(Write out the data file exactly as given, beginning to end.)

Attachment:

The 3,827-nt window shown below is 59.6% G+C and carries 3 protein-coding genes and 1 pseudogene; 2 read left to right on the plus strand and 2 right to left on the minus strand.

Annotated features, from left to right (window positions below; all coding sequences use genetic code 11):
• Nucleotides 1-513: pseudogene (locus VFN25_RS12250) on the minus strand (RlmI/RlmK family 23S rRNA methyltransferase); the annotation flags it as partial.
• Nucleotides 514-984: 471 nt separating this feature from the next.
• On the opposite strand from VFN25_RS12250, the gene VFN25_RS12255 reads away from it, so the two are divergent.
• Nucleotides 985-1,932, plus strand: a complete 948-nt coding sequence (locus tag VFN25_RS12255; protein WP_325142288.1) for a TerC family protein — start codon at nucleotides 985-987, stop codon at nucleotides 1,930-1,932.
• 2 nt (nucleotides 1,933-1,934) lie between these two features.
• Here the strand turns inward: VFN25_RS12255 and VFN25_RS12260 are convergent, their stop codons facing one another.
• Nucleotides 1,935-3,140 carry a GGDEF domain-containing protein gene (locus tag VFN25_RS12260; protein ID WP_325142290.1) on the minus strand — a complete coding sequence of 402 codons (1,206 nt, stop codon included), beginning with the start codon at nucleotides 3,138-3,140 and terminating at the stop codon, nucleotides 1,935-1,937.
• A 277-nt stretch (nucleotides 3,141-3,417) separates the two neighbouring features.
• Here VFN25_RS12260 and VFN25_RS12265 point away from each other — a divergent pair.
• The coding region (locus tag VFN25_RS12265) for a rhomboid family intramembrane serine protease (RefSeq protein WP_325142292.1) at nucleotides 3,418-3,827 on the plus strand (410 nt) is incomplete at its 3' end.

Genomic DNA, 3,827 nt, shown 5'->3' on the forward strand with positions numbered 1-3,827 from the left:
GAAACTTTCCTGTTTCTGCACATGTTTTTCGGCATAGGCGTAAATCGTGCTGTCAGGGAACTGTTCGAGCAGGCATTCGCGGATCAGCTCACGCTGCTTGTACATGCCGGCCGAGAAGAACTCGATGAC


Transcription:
The 3,827-nt window shown below is 59.6% G+C and carries 3 protein-coding genes and 1 pseudogene; 2 read left to right on the plus strand and 2 right to left on the minus strand.

Annotated features, from left to right (window positions below; all coding sequences use genetic code 11):
• Nucleotides 1-513: pseudogene (locus VFN25_RS12250) on the minus strand (RlmI/RlmK family 23S rRNA methyltransferase); the annotation flags it as partial.
• Nucleotides 514-984: 471 nt separating this feature from the next.
• On the opposite strand from VFN25_RS12250, the gene VFN25_RS12255 reads away from it, so the two are divergent.
• Nucleotides 985-1,932, plus strand: a complete 948-nt coding sequence (locus tag VFN25_RS12255; protein WP_325142288.1) for a TerC family protein — start codon at nucleotides 985-987, stop codon at nucleotides 1,930-1,932.
• 2 nt (nucleotides 1,933-1,934) lie between these two features.
• Here the strand turns inward: VFN25_RS12255 and VFN25_RS12260 are convergent, their stop codons facing one another.
• Nucleotides 1,935-3,140 carry a GGDEF domain-containing protein gene (locus tag VFN25_RS12260; protein ID WP_325142290.1) on the minus strand — a complete coding sequence of 402 codons (1,206 nt, stop codon included), beginning with the start codon at nucleotides 3,138-3,140 and terminating at the stop codon, nucleotides 1,935-1,937.
• A 277-nt stretch (nucleotides 3,141-3,417) separates the two neighbouring features.
• Here VFN25_RS12260 and VFN25_RS12265 point away from each other — a divergent pair.
• The coding region (locus tag VFN25_RS12265) for a rhomboid family intramembrane serine protease (RefSeq protein WP_325142292.1) at nucleotides 3,418-3,827 on the plus strand (410 nt) is incomplete at its 3' end.

Genomic DNA, 3,827 nt, shown 5'->3' on the forward strand with positions numbered 1-3,827 from the left:
GAAACTTTCCTGTTTCTGCACATGTTTTTCGGCATAGGCGTAAATCGTGCTGTCAGGGAACTGTTCGAGCAGGCATTCGCGGATCAGCTCACGCTGCTTGTACATGCCGGCCGAGAAGAACTCGATGAC